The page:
There are a lot of great supporting actors and actresses in them such as Oliver Reed, Michael York, Claire Bloom, Sylvia Miles and Joanna Lumley.

    I’m sure some of them are up on You Tube. I know A Hazard of Hearts used to be.

  15. mari
    Aug 15, 2013 @ 09:28:02

    I found the column about the Dad creepy and strange. I am really glad my husband has internalized protective instincts toward his daughters. As far as “calling other Dads out” for not being proper, feminist fathers…I think hubby wouldn’t waste his time or energy on men like the idiot who wrote this

  16. Kwana
    Aug 15, 2013 @ 09:32:55

    I couldn’t wait to look at the photos of the writers, but then I made the mistake of reading the comments. Just awful how they immediately went to judging the women for their looks and their weight. Talk came up about if they were date-able or not as if that had anything to do with their ability to write a good book. Once again it speaks to how women are superficially judged. Just sad.

  17. Christine
    Aug 15, 2013 @ 09:34:20

    @Jane A: I still own dozens of them stashed away in bookshelves all over the house. They were my gateway drug to romance reading back in my younger days. If nothing else the clothes descriptions are usually fabulous. The heroines wear a lot of diaphanous dresses and occasionally diamante. The heroines were even more naive than my extremely naive younger self. I remember one book where the hero kissed the (improbably named) heroine and then alludes to going further and she asks him “there’s something more?”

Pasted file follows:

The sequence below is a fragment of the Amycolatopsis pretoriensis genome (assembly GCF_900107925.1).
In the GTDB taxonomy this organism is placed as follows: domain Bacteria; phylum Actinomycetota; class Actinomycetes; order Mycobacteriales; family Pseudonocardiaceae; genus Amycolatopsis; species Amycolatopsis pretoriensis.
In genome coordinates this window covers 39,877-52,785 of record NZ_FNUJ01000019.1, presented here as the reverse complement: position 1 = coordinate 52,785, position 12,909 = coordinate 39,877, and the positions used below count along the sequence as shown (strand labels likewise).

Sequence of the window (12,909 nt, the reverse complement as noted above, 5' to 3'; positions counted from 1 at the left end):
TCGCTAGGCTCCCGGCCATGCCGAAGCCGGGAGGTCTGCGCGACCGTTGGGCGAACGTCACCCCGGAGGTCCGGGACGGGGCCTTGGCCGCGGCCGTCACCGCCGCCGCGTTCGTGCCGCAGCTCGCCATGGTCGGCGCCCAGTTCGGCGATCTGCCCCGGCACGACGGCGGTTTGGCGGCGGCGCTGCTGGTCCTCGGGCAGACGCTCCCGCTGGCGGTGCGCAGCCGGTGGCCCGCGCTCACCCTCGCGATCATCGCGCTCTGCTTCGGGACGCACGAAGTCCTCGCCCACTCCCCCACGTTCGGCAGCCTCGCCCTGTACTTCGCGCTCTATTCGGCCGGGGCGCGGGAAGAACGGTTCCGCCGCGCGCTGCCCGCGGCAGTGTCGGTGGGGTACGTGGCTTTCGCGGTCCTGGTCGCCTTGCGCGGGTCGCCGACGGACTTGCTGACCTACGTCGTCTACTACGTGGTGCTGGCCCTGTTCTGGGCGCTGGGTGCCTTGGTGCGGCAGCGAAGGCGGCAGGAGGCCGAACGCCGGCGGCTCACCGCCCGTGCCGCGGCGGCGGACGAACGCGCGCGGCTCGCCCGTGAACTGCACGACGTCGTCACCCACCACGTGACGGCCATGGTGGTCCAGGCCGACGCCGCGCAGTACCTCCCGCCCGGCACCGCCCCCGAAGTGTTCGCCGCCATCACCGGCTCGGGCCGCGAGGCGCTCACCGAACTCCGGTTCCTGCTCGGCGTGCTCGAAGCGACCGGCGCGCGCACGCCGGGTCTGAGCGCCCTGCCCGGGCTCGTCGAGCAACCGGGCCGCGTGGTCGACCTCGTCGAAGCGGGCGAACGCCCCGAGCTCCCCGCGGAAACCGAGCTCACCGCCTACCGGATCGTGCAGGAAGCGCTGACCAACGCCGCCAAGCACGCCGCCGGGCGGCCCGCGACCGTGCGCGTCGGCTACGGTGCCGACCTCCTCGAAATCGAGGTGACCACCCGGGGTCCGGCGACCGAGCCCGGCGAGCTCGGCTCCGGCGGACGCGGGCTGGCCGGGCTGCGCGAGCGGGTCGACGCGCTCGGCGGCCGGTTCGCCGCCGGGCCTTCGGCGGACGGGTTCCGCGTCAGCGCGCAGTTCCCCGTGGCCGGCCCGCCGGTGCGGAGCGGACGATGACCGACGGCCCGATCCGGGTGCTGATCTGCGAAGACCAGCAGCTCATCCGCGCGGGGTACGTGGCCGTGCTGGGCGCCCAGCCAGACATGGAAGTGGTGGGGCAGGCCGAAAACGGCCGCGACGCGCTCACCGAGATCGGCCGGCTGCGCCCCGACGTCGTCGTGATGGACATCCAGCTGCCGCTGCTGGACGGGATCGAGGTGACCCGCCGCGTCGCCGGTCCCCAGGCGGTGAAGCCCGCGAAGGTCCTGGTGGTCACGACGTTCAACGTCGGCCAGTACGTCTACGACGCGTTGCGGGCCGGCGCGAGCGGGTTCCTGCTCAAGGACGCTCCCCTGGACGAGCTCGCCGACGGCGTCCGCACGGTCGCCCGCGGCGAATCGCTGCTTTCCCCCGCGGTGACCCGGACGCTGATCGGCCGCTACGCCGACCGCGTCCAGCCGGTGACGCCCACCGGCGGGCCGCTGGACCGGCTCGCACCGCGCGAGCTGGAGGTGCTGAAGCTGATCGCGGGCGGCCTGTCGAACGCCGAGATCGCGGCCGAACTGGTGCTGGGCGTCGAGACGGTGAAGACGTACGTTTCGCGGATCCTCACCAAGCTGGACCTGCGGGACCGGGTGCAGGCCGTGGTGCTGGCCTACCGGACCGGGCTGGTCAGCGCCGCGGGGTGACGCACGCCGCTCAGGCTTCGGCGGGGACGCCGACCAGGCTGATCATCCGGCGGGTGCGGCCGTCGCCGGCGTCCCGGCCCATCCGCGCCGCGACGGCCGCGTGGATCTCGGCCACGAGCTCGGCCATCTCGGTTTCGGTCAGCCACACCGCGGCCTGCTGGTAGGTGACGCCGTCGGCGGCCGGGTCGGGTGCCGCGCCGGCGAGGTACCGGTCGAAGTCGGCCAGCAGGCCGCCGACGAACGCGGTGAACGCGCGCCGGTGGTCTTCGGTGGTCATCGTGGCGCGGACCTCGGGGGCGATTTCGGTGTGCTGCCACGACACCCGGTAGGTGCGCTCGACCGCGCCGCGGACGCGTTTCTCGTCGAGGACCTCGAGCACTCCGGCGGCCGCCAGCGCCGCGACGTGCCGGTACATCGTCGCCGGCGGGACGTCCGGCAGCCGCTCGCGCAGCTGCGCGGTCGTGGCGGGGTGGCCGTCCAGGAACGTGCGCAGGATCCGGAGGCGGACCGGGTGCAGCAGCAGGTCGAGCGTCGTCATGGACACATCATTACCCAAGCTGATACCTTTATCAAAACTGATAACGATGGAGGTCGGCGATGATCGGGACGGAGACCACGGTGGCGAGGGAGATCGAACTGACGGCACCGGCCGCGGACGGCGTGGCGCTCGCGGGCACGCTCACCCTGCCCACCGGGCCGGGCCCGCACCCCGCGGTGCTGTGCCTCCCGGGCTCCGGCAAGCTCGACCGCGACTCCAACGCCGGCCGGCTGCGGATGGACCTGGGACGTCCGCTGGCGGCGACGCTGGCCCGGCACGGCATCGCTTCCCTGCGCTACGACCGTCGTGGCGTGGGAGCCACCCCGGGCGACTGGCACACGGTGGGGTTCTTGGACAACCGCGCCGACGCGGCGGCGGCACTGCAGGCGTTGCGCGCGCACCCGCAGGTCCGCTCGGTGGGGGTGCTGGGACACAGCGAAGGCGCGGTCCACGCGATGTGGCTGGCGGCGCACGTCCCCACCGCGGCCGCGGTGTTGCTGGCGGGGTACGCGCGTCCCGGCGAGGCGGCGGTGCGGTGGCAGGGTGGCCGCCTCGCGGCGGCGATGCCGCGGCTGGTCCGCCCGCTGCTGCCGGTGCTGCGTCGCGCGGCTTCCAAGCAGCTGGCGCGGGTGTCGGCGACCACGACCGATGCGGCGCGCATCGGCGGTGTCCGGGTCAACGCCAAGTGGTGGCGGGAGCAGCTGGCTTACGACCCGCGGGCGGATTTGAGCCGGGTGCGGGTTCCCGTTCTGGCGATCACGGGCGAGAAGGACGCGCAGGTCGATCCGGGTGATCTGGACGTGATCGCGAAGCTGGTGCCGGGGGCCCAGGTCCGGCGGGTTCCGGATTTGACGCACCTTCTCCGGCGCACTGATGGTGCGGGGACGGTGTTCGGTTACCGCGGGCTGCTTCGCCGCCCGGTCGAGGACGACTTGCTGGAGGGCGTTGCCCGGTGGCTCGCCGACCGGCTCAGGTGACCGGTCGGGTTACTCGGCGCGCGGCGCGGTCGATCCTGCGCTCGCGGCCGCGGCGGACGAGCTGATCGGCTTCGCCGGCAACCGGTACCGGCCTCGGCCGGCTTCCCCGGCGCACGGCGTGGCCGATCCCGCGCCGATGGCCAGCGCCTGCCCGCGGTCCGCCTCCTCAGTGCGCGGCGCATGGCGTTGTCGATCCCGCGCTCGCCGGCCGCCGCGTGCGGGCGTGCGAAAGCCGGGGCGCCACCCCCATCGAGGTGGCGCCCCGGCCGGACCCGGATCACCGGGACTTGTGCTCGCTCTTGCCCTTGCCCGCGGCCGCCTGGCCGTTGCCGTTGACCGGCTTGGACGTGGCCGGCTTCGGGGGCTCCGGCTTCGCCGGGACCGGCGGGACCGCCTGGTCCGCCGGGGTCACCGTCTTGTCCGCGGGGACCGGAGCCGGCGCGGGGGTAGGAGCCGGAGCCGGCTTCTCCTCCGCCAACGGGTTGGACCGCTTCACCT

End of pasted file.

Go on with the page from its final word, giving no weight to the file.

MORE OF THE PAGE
18. Rebeca (Another one)
    Aug 15, 2013 @ 09:52:09

    I thought the dad column was great. Then some of the commenters said he shouldn’t tell teenage girls this, when there was a picture at the top of him with his adult daughter. Way to miss the point. Of course morals then got drawn in: sex before marriage is bringing the distruction of mankind. Don’t cha know.

  19. RowanS
    Aug 15, 2013 @ 09:56:45

    The Lady and the Highwayman is available on Netflix, but not streaming (sob). I have to admit to a fondness for the over-the-top movies, but… the novels… give a whole… new… meaning… to… ellipses…. As Jayne says, if you’ve read one, you’ve pretty much read them all….